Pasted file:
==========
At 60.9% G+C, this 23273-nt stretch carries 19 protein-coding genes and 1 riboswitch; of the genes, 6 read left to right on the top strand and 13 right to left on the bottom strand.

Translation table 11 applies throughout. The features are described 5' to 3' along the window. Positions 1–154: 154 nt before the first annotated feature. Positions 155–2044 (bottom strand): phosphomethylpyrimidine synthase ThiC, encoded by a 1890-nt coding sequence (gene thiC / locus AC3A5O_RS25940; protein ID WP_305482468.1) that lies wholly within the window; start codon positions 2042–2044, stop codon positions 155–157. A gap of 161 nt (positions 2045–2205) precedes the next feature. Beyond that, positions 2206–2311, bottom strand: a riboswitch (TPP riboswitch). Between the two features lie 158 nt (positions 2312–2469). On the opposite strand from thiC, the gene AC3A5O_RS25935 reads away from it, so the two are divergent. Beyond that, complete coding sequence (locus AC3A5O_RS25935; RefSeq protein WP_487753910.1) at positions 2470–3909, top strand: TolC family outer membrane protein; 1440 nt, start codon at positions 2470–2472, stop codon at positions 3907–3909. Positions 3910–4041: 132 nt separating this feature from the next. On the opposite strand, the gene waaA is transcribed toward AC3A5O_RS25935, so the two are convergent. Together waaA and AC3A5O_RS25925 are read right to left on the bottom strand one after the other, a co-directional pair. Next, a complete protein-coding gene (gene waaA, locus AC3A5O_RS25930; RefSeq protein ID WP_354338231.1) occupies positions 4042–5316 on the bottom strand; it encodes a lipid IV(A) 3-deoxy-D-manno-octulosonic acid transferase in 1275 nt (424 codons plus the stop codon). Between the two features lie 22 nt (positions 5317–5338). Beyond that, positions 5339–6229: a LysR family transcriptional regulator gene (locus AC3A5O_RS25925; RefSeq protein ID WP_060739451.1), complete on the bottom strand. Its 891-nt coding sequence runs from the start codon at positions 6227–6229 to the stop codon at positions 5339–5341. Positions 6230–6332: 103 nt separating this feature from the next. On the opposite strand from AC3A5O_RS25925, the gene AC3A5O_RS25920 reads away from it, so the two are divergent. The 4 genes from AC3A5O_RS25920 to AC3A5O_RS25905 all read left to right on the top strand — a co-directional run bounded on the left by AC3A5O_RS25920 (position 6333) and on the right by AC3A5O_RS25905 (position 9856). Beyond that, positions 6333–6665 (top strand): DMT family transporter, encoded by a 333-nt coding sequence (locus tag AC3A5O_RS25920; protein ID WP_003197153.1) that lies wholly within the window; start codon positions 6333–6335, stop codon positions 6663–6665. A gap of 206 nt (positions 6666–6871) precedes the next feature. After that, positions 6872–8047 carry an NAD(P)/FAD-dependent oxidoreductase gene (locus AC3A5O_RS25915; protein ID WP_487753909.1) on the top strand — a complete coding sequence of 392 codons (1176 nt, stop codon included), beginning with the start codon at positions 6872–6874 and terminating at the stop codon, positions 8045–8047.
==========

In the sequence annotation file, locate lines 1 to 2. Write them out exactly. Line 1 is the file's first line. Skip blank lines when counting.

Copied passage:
At 60.9% G+C, this 23273-nt stretch carries 19 protein-coding genes and 1 riboswitch; of the genes, 6 read left to right on the top strand and 13 right to left on the bottom strand.

Translation table 11 applies throughout. The features are described 5' to 3' along the window. Positions 1–154: 154 nt before the first annotated feature. Positions 155–2044 (bottom strand): phosphomethylpyrimidine synthase ThiC, encoded by a 1890-nt coding sequence (gene thiC / locus AC3A5O_RS25940; protein ID WP_305482468.1) that lies wholly within the window; start codon positions 2042–2044, stop codon positions 155–157. A gap of 161 nt (positions 2045–2205) precedes the next feature. Beyond that, positions 2206–2311, bottom strand: a riboswitch (TPP riboswitch). Between the two features lie 158 nt (positions 2312–2469). On the opposite strand from thiC, the gene AC3A5O_RS25935 reads away from it, so the two are divergent. Beyond that, complete coding sequence (locus AC3A5O_RS25935; RefSeq protein WP_487753910.1) at positions 2470–3909, top strand: TolC family outer membrane protein; 1440 nt, start codon at positions 2470–2472, stop codon at positions 3907–3909. Positions 3910–4041: 132 nt separating this feature from the next. On the opposite strand, the gene waaA is transcribed toward AC3A5O_RS25935, so the two are convergent. Together waaA and AC3A5O_RS25925 are read right to left on the bottom strand one after the other, a co-directional pair. Next, a complete protein-coding gene (gene waaA, locus AC3A5O_RS25930; RefSeq protein ID WP_354338231.1) occupies positions 4042–5316 on the bottom strand; it encodes a lipid IV(A) 3-deoxy-D-manno-octulosonic acid transferase in 1275 nt (424 codons plus the stop codon). Between the two features lie 22 nt (positions 5317–5338). Beyond that, positions 5339–6229: a LysR family transcriptional regulator gene (locus AC3A5O_RS25925; RefSeq protein ID WP_060739451.1), complete on the bottom strand. Its 891-nt coding sequence runs from the start codon at positions 6227–6229 to the stop codon at positions 5339–5341. Positions 6230–6332: 103 nt separating this feature from the next. On the opposite strand from AC3A5O_RS25925, the gene AC3A5O_RS25920 reads away from it, so the two are divergent. The 4 genes from AC3A5O_RS25920 to AC3A5O_RS25905 all read left to right on the top strand — a co-directional run bounded on the left by AC3A5O_RS25920 (position 6333) and on the right by AC3A5O_RS25905 (position 9856). Beyond that, positions 6333–6665 (top strand): DMT family transporter, encoded by a 333-nt coding sequence (locus tag AC3A5O_RS25920; protein ID WP_003197153.1) that lies wholly within the window; start codon positions 6333–6335, stop codon positions 6663–6665. A gap of 206 nt (positions 6666–6871) precedes the next feature. After that, positions 6872–8047 carry an NAD(P)/FAD-dependent oxidoreductase gene (locus AC3A5O_RS25915; protein ID WP_487753909.1) on the top strand — a complete coding sequence of 392 codons (1176 nt, stop codon included), beginning with the start codon at positions 6872–6874 and terminating at the stop codon, positions 8045–8047.